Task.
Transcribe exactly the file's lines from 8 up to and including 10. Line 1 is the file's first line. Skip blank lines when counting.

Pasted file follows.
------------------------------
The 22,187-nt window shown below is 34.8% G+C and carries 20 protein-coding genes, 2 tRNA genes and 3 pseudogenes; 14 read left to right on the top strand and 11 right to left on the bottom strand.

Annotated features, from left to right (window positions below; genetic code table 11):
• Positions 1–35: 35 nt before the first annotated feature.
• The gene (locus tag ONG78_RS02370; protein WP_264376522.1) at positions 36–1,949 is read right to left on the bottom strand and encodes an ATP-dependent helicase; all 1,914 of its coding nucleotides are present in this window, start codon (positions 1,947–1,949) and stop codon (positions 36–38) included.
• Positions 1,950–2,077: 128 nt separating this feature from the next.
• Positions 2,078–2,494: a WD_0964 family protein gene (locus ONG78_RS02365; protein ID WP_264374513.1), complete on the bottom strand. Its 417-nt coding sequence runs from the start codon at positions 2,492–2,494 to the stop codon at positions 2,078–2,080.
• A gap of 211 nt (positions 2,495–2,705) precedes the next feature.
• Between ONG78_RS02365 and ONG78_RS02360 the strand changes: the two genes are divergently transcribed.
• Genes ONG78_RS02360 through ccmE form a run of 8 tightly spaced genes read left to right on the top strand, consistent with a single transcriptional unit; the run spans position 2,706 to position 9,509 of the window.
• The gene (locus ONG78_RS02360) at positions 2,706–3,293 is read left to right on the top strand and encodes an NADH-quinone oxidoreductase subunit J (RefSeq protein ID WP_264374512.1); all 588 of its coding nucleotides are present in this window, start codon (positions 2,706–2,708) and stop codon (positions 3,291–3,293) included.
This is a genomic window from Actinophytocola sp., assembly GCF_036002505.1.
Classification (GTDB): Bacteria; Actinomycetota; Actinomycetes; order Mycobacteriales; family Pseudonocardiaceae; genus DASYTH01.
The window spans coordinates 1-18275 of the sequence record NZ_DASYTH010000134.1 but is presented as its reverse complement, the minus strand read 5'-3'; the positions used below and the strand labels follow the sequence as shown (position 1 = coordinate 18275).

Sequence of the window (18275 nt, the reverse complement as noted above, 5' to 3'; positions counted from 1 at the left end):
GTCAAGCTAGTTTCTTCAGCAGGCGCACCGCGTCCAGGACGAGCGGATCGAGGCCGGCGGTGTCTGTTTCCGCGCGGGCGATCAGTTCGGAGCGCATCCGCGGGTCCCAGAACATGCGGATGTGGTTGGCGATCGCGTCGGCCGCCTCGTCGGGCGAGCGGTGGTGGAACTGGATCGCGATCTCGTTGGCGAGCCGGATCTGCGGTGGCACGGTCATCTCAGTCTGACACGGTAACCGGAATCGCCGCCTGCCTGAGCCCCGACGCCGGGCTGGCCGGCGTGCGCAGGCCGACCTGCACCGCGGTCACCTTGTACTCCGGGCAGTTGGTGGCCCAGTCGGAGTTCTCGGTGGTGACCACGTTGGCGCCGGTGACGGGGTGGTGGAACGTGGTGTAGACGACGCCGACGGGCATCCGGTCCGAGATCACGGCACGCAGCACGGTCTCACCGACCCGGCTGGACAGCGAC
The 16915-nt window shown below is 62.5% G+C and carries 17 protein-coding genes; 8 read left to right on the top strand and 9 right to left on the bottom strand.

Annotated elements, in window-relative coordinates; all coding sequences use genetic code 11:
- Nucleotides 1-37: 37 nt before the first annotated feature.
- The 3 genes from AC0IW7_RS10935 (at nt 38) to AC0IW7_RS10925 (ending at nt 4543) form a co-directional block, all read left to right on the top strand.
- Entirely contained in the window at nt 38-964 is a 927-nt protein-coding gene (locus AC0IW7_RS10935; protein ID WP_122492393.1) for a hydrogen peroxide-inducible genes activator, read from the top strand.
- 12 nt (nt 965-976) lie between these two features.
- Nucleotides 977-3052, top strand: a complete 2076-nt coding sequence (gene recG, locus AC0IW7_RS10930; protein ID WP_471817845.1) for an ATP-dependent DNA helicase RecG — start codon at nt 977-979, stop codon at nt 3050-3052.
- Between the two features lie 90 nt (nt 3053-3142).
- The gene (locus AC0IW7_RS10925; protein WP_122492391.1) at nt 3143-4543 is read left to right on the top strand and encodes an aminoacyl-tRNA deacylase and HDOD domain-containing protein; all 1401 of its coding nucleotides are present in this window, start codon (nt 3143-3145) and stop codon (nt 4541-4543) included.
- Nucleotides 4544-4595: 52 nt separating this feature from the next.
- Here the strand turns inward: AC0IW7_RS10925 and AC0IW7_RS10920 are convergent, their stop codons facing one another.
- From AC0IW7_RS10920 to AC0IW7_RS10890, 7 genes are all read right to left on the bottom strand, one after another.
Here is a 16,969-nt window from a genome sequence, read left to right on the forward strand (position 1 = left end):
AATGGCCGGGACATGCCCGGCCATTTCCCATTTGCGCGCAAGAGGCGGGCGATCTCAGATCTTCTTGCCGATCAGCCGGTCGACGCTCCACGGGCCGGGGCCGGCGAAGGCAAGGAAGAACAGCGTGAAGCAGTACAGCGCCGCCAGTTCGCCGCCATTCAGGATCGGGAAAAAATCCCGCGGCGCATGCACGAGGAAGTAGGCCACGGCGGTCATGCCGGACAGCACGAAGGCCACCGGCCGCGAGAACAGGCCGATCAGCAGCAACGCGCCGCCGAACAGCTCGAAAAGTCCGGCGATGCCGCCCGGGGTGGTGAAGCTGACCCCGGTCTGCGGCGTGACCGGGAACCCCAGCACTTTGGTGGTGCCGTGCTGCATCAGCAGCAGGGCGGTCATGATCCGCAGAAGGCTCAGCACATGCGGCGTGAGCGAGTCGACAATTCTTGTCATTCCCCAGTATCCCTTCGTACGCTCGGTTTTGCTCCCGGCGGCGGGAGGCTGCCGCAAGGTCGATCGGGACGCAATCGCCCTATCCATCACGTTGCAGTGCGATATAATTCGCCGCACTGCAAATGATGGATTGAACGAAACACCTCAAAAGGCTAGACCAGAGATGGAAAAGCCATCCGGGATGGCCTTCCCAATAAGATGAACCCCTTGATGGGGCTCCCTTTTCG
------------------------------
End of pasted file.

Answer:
• Between ONG78_RS02365 and ONG78_RS02360 the strand changes: the two genes are divergently transcribed.
• Genes ONG78_RS02360 through ccmE form a run of 8 tightly spaced genes read left to right on the top strand, consistent with a single transcriptional unit; the run spans position 2,706 to position 9,509 of the window.
• The gene (locus ONG78_RS02360) at positions 2,706–3,293 is read left to right on the top strand and encodes an NADH-quinone oxidoreductase subunit J (RefSeq protein ID WP_264374512.1); all 588 of its coding nucleotides are present in this window, start codon (positions 2,706–2,708) and stop codon (positions 3,291–3,293) included.